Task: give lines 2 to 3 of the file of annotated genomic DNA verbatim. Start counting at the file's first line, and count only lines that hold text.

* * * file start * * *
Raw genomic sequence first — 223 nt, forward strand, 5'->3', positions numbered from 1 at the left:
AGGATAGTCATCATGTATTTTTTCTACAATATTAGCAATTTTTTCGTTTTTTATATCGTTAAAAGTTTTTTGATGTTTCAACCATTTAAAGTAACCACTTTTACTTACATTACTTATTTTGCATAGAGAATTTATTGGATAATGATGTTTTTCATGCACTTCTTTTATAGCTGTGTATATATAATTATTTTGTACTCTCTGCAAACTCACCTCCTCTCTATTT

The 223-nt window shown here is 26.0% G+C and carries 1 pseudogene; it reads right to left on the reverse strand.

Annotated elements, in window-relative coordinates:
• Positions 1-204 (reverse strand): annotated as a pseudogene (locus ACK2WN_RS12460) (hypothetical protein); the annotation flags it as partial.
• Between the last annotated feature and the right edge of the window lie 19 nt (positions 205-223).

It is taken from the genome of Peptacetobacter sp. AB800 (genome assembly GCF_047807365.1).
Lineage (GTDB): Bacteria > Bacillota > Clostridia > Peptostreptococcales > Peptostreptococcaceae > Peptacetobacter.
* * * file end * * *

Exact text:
AGGATAGTCATCATGTATTTTTTCTACAATATTAGCAATTTTTTCGTTTTTTATATCGTTAAAAGTTTTTTGATGTTTCAACCATTTAAAGTAACCACTTTTACTTACATTACTTATTTTGCATAGAGAATTTATTGGATAATGATGTTTTTCATGCACTTCTTTTATAGCTGTGTATATATAATTATTTTGTACTCTCTGCAAACTCACCTCCTCTCTATTT

The 223-nt window shown here is 26.0% G+C and carries 1 pseudogene; it reads right to left on the reverse strand.